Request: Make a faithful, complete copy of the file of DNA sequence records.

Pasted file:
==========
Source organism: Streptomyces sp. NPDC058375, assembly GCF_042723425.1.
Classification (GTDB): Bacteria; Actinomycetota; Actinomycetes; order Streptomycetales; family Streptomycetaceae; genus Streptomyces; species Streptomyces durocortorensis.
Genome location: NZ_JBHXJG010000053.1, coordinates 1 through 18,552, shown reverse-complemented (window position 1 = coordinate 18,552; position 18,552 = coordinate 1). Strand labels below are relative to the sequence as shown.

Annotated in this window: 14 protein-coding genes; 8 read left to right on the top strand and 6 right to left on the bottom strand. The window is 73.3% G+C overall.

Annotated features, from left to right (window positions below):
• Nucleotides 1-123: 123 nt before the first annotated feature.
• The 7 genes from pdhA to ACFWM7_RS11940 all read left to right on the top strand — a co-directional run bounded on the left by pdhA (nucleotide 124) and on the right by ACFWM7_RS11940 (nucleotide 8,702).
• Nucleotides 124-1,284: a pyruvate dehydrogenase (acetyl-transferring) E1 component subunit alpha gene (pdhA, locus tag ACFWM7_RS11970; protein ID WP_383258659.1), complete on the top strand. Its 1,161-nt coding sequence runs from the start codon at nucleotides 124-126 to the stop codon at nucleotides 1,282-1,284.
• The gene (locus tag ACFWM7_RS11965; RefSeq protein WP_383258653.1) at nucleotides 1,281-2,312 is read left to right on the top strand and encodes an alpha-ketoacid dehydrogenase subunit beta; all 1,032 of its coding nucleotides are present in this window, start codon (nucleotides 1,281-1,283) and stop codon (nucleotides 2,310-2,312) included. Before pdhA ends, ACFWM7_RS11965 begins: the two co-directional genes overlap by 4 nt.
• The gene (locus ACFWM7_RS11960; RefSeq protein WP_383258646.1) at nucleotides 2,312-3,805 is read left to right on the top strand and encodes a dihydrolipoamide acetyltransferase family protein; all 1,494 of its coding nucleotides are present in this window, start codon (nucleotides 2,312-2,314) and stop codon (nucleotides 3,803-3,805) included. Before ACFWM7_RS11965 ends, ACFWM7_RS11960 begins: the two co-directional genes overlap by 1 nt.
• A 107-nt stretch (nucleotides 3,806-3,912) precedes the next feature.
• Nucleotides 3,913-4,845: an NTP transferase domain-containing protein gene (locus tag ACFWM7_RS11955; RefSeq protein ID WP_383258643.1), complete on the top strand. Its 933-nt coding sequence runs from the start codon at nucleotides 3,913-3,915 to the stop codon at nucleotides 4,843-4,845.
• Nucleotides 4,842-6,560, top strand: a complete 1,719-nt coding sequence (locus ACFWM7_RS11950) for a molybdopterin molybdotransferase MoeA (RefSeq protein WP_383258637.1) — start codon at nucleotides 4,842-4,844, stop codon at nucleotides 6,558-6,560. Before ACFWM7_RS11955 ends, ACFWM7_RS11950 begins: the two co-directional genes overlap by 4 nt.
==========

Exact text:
Source organism: Streptomyces sp. NPDC058375, assembly GCF_042723425.1.
Classification (GTDB): Bacteria; Actinomycetota; Actinomycetes; order Streptomycetales; family Streptomycetaceae; genus Streptomyces; species Streptomyces durocortorensis.
Genome location: NZ_JBHXJG010000053.1, coordinates 1 through 18,552, shown reverse-complemented (window position 1 = coordinate 18,552; position 18,552 = coordinate 1). Strand labels below are relative to the sequence as shown.

Annotated in this window: 14 protein-coding genes; 8 read left to right on the top strand and 6 right to left on the bottom strand. The window is 73.3% G+C overall.

Annotated features, from left to right (window positions below):
• Nucleotides 1-123: 123 nt before the first annotated feature.
• The 7 genes from pdhA to ACFWM7_RS11940 all read left to right on the top strand — a co-directional run bounded on the left by pdhA (nucleotide 124) and on the right by ACFWM7_RS11940 (nucleotide 8,702).
• Nucleotides 124-1,284: a pyruvate dehydrogenase (acetyl-transferring) E1 component subunit alpha gene (pdhA, locus tag ACFWM7_RS11970; protein ID WP_383258659.1), complete on the top strand. Its 1,161-nt coding sequence runs from the start codon at nucleotides 124-126 to the stop codon at nucleotides 1,282-1,284.
• The gene (locus tag ACFWM7_RS11965; RefSeq protein WP_383258653.1) at nucleotides 1,281-2,312 is read left to right on the top strand and encodes an alpha-ketoacid dehydrogenase subunit beta; all 1,032 of its coding nucleotides are present in this window, start codon (nucleotides 1,281-1,283) and stop codon (nucleotides 2,310-2,312) included. Before pdhA ends, ACFWM7_RS11965 begins: the two co-directional genes overlap by 4 nt.
• The gene (locus ACFWM7_RS11960; RefSeq protein WP_383258646.1) at nucleotides 2,312-3,805 is read left to right on the top strand and encodes a dihydrolipoamide acetyltransferase family protein; all 1,494 of its coding nucleotides are present in this window, start codon (nucleotides 2,312-2,314) and stop codon (nucleotides 3,803-3,805) included. Before ACFWM7_RS11965 ends, ACFWM7_RS11960 begins: the two co-directional genes overlap by 1 nt.
• A 107-nt stretch (nucleotides 3,806-3,912) precedes the next feature.
• Nucleotides 3,913-4,845: an NTP transferase domain-containing protein gene (locus tag ACFWM7_RS11955; RefSeq protein ID WP_383258643.1), complete on the top strand. Its 933-nt coding sequence runs from the start codon at nucleotides 3,913-3,915 to the stop codon at nucleotides 4,843-4,845.
• Nucleotides 4,842-6,560, top strand: a complete 1,719-nt coding sequence (locus ACFWM7_RS11950) for a molybdopterin molybdotransferase MoeA (RefSeq protein WP_383258637.1) — start codon at nucleotides 4,842-4,844, stop codon at nucleotides 6,558-6,560. Before ACFWM7_RS11955 ends, ACFWM7_RS11950 begins: the two co-directional genes overlap by 4 nt.